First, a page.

Gov. Kate Brown’s “Motor Voter” law received significant national attention when it passed this month, and it has already found its first adopter in California, whose secretary of state said this week he plans to push for the same law. California Secretary of State Alex Padilla said he believes the law could register millions of people to vote in his state, where about 7 million eligible voters have not signed up. “While many states are making it more difficult for citizens to vote, our neighbor to the north offers a better path,” Padilla said in a Tuesday press release. “I believe the Oregon model makes sense for California,”
Kansas has not held a presidential primary since 1992, and lawmakers are advancing a bill to stop the state from scheduling such a contest every four years. The state Senate gave first-round approval Tuesday to a bill that repeals the law setting the primary on the first Tuesday in April in each presidential election year. A final vote is expected Wednesday. The special election in 2016 would cost an estimated $1.8 million.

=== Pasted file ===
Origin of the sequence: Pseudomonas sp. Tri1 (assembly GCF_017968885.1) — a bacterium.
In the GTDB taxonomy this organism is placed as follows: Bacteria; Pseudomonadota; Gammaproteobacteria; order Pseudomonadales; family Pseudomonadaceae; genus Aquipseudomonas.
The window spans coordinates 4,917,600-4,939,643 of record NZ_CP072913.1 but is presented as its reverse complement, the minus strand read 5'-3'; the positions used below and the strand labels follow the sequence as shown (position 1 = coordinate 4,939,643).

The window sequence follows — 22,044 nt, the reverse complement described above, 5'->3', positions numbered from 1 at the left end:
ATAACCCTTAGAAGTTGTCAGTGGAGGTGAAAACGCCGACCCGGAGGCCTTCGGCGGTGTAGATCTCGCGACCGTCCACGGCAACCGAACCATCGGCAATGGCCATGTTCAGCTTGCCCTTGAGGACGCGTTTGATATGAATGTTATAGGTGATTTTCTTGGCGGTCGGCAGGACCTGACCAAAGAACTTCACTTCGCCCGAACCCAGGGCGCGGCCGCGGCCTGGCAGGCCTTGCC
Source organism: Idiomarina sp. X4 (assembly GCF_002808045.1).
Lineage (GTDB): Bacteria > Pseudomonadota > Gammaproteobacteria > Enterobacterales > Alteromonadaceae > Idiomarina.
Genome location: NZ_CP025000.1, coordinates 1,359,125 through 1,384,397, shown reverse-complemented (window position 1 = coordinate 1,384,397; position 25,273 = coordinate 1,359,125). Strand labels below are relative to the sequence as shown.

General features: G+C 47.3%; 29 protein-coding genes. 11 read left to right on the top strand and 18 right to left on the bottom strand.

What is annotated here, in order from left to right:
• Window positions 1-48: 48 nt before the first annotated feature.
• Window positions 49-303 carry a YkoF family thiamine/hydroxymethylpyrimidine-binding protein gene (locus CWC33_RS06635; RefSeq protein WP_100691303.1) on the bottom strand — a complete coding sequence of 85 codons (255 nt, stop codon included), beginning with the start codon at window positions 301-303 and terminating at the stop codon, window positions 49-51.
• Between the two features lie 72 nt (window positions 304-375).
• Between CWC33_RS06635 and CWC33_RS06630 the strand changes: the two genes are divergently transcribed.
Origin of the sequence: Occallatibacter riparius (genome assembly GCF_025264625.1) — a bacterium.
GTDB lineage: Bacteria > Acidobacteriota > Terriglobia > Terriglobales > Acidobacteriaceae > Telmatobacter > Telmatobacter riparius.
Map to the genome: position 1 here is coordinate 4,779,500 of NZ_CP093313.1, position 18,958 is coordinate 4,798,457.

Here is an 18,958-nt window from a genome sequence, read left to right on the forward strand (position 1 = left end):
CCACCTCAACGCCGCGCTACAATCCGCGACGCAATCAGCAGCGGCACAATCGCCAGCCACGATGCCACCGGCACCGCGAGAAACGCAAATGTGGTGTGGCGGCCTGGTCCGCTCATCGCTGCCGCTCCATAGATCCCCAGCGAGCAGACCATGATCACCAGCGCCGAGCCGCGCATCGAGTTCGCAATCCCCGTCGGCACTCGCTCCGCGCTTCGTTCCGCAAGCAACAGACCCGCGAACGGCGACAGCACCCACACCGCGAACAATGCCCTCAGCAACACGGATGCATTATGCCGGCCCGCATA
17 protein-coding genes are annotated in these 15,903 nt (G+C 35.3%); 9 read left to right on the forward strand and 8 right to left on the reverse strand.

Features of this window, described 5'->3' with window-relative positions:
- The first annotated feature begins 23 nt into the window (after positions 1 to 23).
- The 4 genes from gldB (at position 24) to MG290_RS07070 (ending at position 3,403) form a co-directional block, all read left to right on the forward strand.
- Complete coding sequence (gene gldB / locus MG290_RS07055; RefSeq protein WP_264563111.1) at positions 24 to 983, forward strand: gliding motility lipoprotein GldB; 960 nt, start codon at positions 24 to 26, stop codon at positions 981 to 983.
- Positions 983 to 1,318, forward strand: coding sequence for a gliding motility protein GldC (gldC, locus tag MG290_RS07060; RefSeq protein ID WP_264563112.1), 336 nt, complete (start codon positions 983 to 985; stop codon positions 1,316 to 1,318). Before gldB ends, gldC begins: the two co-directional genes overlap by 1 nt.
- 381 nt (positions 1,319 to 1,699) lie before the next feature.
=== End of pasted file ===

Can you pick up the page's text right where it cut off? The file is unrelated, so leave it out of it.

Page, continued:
Candidates wouldn’t have to die — but they would have to suffer medical hardship or live outside Kansas — in order to be removed from the ballot after winning a primary race under a bill approved Wednesday by the Kansas Senate. House Bill 2104 was drafted by Secretary of State Kris Kobach in response to Democrat Chad Taylor’s withdrawal from the race for U.S. Senate last fall. It originally would have allowed candidates off the ballot only if they died. Democrats pointed out this would mean a candidate who fell into a coma would be forced to remain on the ballot.
Minnesota: Backers of measure to restore voting rights to felons push for House hearings | Star Tribune